I’m Back …….Well Nearly

“Fight Against Stupidity And Bureaucracy”

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Hi folks. Hope you are all keeping well. I’ve missed you. Hope you can say the same.

I’m back, sort of. I had a sudden enforced blogging break thrust upon me when I received an SOS from a good friend of mine. His company was in need of help.

desk full of files
I thought at the time that it would be a two week job at most, but when he said he was in trouble he wasn’t kidding. We’re still not done, but at least now things are looking a little bit better.

I’m in “Yurp” right now, watching the refugees take over. More of that in a future post perhaps. In the meantime take Trump’s advice a close your borders or you’ll end up like this place.

refugees europe
I could have done some blogging when I was travelling around, I certainly had plenty of time at airports, in between flights and wading through the dumbest security checks you could imagine, but I wanted to take a bit of time to prepare my next post. Hopefuly I’ll get to it next week.

Meantime, if you can believe WP stats, this blog has whizzed through the 200,000 views landmark without me and there are actually MORE daily hits now than when I was blogging almost every day.

Do you think the world is trying to tell me something?

Maybe I should stay away?

Actually I don’t know whether to be pleased that I have created something with a life of it’s own or dismayed that I’m not really needed.

puzzled
Now in an effort to get some of my dignity back I think I will indulge in a quick gloat.

This is not going to be pretty so feel free to skip over this bit if you haven’t got a strong stomach.

I’m having a laugh at the stupidty of the Fed again and the dumb financial journalists and fund managers who hang on their every word despite a mountain of evidence that should lead them to do otherwise.

Federal Reserve

The Fed has wimped out AGAIN. Lost their nerve. Promised and hinted and leaked stories to the financial press for months that an interest rate rise was imminent – and then they bottled out.

No surprise to me. At the beginning of May I wrote a post explaining why they wouldn’t put up interests despite all the pifle they were saying. (if you want to read it  click here.)

Then in mid-June I did another one ( click here for that one), saying there was no way the Fed could make good on their threats to raise the rate in September.

Of course nobody listened and the meeting on Thursday was one of the most anticipated Fed meetings of all time. And it all came to nothing. No interest rate hike.

And I don’t think they’ll do it next time either. There’s talk about December, but as far as I see the Fed’s hands are tied and rates are going to remain at zero or close to it for years.

Good news for borrowers. Not so good for savers with all the traditional yield opportunities such as bonds, Treasuries and bank CDs offering little or no returns. If you have cash to invest you should be looking at solid low risk undervalued stocks with a decent dividend. Otherwise your savings will be eroded by inflation for at least another year, proably longer.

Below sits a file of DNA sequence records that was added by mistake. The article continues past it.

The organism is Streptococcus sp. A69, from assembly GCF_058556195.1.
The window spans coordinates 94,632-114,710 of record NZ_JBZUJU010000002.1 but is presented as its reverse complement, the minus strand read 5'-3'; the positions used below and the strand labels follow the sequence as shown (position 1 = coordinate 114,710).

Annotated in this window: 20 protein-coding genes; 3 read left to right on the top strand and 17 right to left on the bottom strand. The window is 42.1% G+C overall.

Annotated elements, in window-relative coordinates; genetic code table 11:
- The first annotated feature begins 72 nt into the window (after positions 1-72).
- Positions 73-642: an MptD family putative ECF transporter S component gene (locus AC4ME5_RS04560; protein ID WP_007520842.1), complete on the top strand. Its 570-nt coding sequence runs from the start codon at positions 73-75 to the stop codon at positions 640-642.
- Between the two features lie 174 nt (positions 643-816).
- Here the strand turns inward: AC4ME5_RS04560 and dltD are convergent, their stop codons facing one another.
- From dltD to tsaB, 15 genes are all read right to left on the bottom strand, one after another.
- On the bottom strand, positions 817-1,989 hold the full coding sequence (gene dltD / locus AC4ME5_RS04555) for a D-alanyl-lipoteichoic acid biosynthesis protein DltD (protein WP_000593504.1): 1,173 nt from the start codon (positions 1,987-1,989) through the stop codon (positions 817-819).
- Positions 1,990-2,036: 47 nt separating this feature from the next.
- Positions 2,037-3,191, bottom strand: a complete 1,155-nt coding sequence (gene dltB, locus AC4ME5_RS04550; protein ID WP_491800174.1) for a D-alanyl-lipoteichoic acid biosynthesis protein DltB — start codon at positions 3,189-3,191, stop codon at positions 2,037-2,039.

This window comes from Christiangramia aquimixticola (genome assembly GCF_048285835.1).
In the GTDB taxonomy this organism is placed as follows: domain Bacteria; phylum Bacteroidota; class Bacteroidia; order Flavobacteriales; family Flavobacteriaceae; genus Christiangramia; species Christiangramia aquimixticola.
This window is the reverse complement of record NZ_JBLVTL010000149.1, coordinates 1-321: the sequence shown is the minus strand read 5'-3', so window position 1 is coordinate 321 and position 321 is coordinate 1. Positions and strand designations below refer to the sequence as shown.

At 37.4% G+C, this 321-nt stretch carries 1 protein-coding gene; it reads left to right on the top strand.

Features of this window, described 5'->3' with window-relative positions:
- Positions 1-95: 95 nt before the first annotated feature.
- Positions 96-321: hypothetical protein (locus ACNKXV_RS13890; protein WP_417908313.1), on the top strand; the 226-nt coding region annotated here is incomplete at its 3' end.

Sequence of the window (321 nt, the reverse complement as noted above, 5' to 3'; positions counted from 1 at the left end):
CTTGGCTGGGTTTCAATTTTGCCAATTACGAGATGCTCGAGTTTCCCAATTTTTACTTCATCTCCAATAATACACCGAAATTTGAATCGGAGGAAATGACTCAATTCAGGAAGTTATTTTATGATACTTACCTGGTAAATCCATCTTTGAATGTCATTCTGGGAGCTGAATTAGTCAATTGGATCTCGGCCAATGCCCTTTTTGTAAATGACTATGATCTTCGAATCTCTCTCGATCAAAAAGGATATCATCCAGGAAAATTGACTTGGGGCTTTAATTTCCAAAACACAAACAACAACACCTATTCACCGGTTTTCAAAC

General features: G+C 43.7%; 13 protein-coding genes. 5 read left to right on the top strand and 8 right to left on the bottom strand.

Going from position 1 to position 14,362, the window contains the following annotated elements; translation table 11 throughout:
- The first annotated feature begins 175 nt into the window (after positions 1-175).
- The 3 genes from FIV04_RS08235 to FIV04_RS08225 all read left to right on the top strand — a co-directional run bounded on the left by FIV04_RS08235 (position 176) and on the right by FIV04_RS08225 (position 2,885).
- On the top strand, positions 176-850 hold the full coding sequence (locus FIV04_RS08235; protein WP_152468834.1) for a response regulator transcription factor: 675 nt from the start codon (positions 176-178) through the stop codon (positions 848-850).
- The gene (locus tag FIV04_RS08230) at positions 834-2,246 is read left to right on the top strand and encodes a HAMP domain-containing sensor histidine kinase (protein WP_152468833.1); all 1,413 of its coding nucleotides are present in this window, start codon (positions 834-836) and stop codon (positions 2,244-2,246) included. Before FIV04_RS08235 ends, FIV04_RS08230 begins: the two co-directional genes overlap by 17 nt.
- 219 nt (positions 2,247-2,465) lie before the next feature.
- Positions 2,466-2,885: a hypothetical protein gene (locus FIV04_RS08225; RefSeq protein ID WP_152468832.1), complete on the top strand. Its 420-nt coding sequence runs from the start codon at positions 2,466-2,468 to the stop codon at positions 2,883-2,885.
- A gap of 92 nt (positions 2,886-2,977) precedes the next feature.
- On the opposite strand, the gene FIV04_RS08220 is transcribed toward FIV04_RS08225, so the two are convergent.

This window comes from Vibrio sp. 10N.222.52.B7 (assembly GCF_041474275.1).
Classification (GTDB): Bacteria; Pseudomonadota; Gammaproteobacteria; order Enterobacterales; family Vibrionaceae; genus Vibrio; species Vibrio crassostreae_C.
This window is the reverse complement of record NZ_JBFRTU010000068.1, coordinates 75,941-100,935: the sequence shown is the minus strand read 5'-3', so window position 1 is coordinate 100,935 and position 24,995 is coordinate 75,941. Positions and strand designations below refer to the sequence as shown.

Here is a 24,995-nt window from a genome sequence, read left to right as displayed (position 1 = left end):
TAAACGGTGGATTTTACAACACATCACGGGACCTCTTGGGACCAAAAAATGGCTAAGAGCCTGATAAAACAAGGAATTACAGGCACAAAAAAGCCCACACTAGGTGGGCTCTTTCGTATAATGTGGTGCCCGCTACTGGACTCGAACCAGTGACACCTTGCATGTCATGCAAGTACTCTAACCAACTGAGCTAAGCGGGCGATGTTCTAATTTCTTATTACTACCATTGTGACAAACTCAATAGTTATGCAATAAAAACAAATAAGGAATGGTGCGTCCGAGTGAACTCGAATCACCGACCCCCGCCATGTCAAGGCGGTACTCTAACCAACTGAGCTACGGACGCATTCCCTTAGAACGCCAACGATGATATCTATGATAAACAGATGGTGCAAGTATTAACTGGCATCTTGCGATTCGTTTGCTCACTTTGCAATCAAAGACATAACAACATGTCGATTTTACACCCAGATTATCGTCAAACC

Having said that, no rate hike is on balance good for the economy as a whole.

That will do for the gloating for now. Not sure when the next post will be exactly. Hopefully next week so if you’re interested keep a look out for that.

Meantime warmest regards to everyone who visits – even when I’m not around.

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Q: What Is More Dangerous Than An Idiot In A Car? – A: An Idiot In A Very Fast Car

“Fight Against Stupidity And Bureaucracy”

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No, it’s not another quiz. I think you could categorize it as one of those “it seemed a good idea at the time” stories. This is the story of an idiot whose stupidity and a fast car brought him to a premature end.  

 

The Arizona Highway Patrol came upon a pile of smoldering wreckage embedded in the side of a cliff rising above the road at the apex of a curve. They were mystified.

The metal debris resembled the site of an airplane crash, but it turned out to be the vaporized remains of an automobile. The make of the vehicle was unidentifiable at the scene.

It took the CSI type people in the lab to finally figure out what it was, and pieced together the events that led up to its demise.

It seems that a former Air Force sergeant had somehow got hold of a JATO (Jet Assisted Take-Off) unit. JATO units are solid fuel rockets used to give heavy military transport airplanes an extra push for take-off from short airfields.

Dried desert lakebeds are the location of choice for breaking the world ground vehicle speed record. So the sergeant took the JATO unit into the Arizona desert and found a long, straight stretch of road. He attached the JATO unit to his car, jumped in, accelerated to a high speed, and fired off the rocket.

The facts, as best as could be determined, are as follows:

The operator was driving a 1967 Chevy Impala. He ignited the JATO unit approximately 3.9 miles from the crash site. This was established by the location of a prominently scorched and melted strip of asphalt.

The vehicle quickly reached a speed of between 250 and 300 mph and continued at that speed, under full power, for an additional 20-25 seconds.

The soon-to-be pilot experienced G-forces usually reserved for dog-fighting F-14 jocks under full afterburners.